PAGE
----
Such a fast ascent was made possible by our incredible brains and unsurpassed adaptability. But our quick ascent has not been perfect. We have not fully evolved in a way that helps us support the world we have built and the lives we now lead. As our recent political experience demonstrates, our minds still seem to be evolved to fit within small tribal bands, not within global populaces. It is easy to be altruistic among a small group of friends and to provide aid and assistance to those you personally know or to those individuals in front of you who need life saving help. It is harder to be supportive of people you differ from culturally and it is hard to find the will to aid people across the globe who are slowly dying from preventable causes. Cooperating at large scales is difficult, and it doesn’t fit the millions of years of human evolution that came before the Agricultural Revolution. Our brains allowed for a quick ascent to dense cities and eventually metropolitan statistical areas comprised of millions of people, but that change was faster than evolution. The challenge we face today is to cooperate together and find ways of living in a world we did not evolve to fit. The challenge is to develop an instinct for mass cooperation, even if it is not biologically natural for us right now.
Advanced Planning - Yuval Noah Harari - Sapiens - Joe Abittan - Stoic Thinking Contradictions

Advanced Planning

Within much of Stoic thinking, which I generally embrace pretty strongly, there is a contradiction between being ready for the future and focusing on the present movement. Stoicism encourages a sense of presence, of living in the present moment, being aware of ones body and ones surroundings right now, and managing and controlling the things under ones control at this moment. We cannot control the future, and cannot predict exactly what will come to pass. Within Stoic thought, all we can control is how our mind reacts to the present moment, so we should focus on how we are using our time and attention in an effort to be our best selves right now.
What this mindset leaves out, or at best inadvertently omits, is the importance of long-term planning. To get to where we want to get, to achieve goals, and to utilize our resources and energy the most effectively, we have to be able to look ahead and plan for the future. Advanced planning means we have to tie the present moment and our actions to specific steps to help us achieve future desired endpoints and outcomes. We have to form theories of the world and build causal structures to form our own mental models that tell us, “if I do this now, then a certain effect will be produced in the future.”
There is a paradox in Stoic thinking when it comes to being present. The whole idea of presence is that it enables us to be less stressed, to focus on the tasks at hand, and to bring our best selves to each moment throughout the day. The ultimate end goal of all this, however, is to better achieve future goals. Presence on its own doesn’t matter to much, unless we are ok with living a life where we drift without a long-term plan. This paradox is not limited to Stoic thought, and in some ways ties back to our ancient foraging roots.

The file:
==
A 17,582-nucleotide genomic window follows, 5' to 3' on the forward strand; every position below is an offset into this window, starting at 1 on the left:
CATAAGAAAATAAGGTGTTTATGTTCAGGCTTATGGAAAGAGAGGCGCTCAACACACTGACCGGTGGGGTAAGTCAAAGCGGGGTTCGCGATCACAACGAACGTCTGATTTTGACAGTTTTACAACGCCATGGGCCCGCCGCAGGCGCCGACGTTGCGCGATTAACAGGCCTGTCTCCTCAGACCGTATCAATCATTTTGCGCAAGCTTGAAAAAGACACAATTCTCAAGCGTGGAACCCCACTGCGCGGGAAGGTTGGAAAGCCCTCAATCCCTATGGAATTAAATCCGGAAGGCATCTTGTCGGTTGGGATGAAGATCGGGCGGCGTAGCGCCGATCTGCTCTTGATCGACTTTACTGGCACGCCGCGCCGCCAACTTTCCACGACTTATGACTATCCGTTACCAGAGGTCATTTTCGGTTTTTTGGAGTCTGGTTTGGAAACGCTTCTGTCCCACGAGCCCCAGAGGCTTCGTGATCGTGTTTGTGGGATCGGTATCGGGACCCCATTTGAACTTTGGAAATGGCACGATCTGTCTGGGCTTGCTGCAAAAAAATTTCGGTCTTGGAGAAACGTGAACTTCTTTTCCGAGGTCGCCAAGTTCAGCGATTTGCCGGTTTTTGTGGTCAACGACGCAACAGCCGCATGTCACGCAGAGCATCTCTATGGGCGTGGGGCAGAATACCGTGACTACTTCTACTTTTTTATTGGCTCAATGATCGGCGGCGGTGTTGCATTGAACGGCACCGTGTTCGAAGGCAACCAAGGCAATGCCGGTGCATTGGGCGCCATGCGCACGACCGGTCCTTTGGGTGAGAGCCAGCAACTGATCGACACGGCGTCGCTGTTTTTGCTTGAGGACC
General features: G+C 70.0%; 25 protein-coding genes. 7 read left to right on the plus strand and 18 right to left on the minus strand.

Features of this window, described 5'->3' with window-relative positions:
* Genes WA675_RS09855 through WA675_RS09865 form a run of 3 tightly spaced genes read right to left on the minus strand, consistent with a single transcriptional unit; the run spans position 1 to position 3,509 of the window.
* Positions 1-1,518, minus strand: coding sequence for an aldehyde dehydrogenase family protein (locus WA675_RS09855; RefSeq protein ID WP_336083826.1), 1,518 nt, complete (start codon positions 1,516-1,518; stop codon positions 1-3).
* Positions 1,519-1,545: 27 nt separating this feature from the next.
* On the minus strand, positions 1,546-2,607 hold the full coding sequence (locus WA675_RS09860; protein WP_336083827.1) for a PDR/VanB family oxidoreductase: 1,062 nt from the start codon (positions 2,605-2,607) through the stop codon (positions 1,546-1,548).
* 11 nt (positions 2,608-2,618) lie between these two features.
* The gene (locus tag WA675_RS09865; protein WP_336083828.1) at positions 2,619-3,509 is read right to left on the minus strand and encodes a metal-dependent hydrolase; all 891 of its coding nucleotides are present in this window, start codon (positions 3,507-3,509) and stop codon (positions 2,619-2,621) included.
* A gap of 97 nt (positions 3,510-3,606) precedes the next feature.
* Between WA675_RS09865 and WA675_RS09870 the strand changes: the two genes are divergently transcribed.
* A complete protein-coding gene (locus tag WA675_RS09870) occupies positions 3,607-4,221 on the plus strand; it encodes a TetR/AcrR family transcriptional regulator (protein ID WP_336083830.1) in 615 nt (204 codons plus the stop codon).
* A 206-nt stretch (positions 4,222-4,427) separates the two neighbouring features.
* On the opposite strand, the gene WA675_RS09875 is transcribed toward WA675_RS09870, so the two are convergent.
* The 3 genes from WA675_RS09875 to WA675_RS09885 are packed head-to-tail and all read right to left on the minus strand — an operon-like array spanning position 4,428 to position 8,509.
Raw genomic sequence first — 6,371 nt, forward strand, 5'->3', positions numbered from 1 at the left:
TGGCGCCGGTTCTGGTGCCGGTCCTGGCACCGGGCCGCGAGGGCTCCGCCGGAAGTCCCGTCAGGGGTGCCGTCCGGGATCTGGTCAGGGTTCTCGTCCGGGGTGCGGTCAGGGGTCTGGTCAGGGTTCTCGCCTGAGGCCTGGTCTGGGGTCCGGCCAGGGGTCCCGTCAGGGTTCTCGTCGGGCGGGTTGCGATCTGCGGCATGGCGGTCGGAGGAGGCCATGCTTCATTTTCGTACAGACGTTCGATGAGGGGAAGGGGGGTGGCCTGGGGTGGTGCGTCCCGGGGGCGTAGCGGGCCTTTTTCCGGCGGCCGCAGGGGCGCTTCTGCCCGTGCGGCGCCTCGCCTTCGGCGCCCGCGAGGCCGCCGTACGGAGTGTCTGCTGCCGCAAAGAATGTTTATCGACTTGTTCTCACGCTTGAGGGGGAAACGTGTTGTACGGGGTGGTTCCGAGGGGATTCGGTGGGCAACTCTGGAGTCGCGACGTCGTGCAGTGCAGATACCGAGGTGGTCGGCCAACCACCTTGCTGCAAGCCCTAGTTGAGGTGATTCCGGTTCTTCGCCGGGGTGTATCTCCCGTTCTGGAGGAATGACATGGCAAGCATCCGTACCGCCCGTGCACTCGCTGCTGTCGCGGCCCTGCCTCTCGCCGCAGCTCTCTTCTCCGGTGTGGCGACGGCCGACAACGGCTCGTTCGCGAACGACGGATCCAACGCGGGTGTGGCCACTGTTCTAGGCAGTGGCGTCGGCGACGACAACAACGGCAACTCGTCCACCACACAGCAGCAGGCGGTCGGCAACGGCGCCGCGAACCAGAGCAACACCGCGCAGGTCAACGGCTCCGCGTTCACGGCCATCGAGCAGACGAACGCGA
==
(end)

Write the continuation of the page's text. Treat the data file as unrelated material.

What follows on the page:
In his book Sapiens, Yuval Noah Harari writes about the shift in planning and thinking about the future that occurred with the Agricultural Revolution. Foragers, Harari explains, couldn’t save food for a long period of time. They could bring a handful of nuts or fruits with them, but carrying a large amount of nuts and fruits was cumbersome, and fruit would go bad quickly. Farmers, however, could produce a surplus of crops that could be harvested and saved for a longer period of time. Successful farming rewarded and required an ability to plan ahead, while foraging encouraged more thinking about the present moment. Harari writes, “in the subsistence economy of hunting and gathering, there was an obvious limit to such long-term planning. Paradoxically, it saved foragers a lot of anxieties. There was no sense in worrying about things that they could not influence. The Agricultural Revolution made the future far more important than it had ever been before.”
Our ancient foraging and farming ancestors seem to highlight the contradiction that we find in Stoic thinking of the present moment. Foragers lived in the present moment and didn’t have anxieties and concerns over the future. They moved where their food sources were and didn’t have to plan ahead too far. But they also didn’t become farmers and set human evolution on a path toward modernity. The farmers who kicked off the Agricultural Revolution were the ones who broke from living in the present moment to push humanity in the eventual direction evolution favored, building small farming communities, then towns, and eventually nations with massive metropolitan areas. Planning ahead was crucial for successful farming, even though it came with stress and anxiety, and broke against the ancient human evolved tradition of living in small foraging bands focused on the present moment. Planning ahead also helped ensure more people could survive and propelled the technological advances that enabled the Agricultural Revolution.